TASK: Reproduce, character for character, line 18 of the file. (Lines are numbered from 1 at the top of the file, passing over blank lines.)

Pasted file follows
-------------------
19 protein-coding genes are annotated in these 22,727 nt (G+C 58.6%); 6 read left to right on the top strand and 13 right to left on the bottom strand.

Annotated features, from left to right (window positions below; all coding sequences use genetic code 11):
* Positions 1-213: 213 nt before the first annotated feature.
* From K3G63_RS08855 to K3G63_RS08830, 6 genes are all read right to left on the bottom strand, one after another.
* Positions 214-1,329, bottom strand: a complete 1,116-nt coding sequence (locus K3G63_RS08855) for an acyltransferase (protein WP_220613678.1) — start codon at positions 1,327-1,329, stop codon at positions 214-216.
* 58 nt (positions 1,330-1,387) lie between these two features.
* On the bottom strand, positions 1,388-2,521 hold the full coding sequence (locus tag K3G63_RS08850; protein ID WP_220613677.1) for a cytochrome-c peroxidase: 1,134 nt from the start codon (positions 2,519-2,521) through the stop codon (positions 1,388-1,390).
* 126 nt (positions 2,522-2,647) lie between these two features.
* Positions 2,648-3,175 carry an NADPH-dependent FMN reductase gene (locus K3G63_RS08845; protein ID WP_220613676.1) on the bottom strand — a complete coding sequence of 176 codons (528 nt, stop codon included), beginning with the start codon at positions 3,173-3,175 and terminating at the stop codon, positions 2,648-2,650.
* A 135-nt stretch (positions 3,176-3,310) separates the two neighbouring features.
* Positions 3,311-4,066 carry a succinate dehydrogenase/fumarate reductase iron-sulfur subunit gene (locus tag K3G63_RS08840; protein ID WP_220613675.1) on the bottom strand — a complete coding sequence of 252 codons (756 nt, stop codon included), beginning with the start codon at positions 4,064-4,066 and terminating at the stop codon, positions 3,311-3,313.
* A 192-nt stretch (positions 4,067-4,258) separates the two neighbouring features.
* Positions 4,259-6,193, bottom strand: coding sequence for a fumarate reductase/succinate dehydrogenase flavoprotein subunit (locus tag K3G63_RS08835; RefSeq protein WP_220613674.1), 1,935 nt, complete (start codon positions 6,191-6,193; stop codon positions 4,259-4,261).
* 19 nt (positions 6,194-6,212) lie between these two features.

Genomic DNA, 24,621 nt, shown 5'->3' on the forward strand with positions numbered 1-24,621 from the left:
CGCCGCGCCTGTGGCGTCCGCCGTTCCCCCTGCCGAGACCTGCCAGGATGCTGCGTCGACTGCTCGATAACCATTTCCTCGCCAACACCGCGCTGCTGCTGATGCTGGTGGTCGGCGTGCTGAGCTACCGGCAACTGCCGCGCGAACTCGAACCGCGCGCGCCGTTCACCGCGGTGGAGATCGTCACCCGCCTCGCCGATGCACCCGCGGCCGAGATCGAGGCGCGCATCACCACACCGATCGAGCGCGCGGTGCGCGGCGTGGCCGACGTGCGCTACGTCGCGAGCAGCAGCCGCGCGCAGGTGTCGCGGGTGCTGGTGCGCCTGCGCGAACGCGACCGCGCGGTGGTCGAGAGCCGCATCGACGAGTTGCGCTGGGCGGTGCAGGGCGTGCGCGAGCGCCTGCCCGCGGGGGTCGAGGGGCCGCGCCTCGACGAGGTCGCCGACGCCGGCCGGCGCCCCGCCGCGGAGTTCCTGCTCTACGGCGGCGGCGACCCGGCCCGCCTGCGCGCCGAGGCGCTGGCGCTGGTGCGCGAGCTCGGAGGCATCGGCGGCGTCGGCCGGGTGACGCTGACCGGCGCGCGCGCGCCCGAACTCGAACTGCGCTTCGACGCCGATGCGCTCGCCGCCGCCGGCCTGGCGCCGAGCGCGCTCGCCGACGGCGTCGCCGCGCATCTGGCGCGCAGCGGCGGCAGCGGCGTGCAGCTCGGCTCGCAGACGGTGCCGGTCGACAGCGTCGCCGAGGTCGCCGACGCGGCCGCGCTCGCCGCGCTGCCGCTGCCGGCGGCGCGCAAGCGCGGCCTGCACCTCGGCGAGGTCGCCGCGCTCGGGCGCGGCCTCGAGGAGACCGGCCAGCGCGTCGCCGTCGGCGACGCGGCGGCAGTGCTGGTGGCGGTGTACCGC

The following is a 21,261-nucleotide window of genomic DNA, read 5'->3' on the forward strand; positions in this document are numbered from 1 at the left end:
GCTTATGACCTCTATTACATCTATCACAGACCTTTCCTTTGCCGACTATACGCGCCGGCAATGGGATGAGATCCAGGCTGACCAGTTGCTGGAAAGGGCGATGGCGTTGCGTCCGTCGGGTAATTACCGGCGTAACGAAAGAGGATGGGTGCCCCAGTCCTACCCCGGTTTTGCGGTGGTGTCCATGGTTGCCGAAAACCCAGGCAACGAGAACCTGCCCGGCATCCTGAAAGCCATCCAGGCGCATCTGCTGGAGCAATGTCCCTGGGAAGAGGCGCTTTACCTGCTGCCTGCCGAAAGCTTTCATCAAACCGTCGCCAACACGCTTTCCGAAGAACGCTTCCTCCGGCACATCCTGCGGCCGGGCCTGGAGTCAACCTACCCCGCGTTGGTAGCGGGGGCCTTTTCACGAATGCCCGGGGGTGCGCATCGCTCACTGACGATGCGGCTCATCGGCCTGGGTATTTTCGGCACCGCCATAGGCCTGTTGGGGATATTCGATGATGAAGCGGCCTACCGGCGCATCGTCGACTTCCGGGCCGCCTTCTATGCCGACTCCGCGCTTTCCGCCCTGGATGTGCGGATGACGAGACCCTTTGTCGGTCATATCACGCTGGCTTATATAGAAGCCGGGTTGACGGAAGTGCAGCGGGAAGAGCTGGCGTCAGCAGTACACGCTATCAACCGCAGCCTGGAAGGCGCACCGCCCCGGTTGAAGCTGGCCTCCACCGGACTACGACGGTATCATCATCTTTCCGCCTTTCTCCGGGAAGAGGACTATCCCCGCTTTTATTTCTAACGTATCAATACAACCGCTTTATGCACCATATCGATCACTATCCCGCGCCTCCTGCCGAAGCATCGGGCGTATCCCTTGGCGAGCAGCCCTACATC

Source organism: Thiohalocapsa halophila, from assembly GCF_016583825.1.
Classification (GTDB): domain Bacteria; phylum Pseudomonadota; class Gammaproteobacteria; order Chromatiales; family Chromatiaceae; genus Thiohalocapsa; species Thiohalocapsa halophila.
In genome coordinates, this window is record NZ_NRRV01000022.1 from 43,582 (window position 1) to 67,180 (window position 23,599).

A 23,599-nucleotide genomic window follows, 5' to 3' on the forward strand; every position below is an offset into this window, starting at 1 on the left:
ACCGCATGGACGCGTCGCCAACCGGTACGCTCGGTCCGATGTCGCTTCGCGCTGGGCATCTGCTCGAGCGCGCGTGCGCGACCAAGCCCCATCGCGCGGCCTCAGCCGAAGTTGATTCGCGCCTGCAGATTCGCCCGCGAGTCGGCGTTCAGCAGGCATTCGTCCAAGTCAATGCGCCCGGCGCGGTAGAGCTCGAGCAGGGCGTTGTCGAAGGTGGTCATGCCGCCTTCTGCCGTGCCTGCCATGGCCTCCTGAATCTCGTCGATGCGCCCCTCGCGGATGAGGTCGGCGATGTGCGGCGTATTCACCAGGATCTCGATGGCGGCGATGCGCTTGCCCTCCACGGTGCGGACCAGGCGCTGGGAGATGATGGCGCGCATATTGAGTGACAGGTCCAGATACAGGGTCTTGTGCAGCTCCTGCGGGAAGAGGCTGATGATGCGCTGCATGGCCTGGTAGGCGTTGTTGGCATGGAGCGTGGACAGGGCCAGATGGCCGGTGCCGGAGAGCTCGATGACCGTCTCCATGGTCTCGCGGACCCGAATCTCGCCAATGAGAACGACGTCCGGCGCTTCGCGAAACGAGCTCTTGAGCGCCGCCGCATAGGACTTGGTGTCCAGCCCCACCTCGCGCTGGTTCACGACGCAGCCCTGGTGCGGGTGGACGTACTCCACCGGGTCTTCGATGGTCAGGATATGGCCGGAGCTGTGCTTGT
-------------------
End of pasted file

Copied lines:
GCTTATGACCTCTATTACATCTATCACAGACCTTTCCTTTGCCGACTATACGCGCCGGCAATGGGATGAGATCCAGGCTGACCAGTTGCTGGAAAGGGCGATGGCGTTGCGTCCGTCGGGTAATTACCGGCGTAACGAAAGAGGATGGGTGCCCCAGTCCTACCCCGGTTTTGCGGTGGTGTCCATGGTTGCCGAAAACCCAGGCAACGAGAACCTGCCCGGCATCCTGAAAGCCATCCAGGCGCATCTGCTGGAGCAATGTCCCTGGGAAGAGGCGCTTTACCTGCTGCCTGCCGAAAGCTTTCATCAAACCGTCGCCAACACGCTTTCCGAAGAACGCTTCCTCCGGCACATCCTGCGGCCGGGCCTGGAGTCAACCTACCCCGCGTTGGTAGCGGGGGCCTTTTCACGAATGCCCGGGGGTGCGCATCGCTCACTGACGATGCGGCTCATCGGCCTGGGTATTTTCGGCACCGCCATAGGCCTGTTGGGGATATTCGATGATGAAGCGGCCTACCGGCGCATCGTCGACTTCCGGGCCGCCTTCTATGCCGACTCCGCGCTTTCCGCCCTGGATGTGCGGATGACGAGACCCTTTGTCGGTCATATCACGCTGGCTTATATAGAAGCCGGGTTGACGGAAGTGCAGCGGGAAGAGCTGGCGTCAGCAGTACACGCTATCAACCGCAGCCTGGAAGGCGCACCGCCCCGGTTGAAGCTGGCCTCCACCGGACTACGACGGTATCATCATCTTTCCGCCTTTCTCCGGGAAGAGGACTATCCCCGCTTTTATTTCTAACGTATCAATACAACCGCTTTATGCACCATATCGATCACTATCCCGCGCCTCCTGCCGAAGCATCGGGCGTATCCCTTGGCGAGCAGCCCTACATC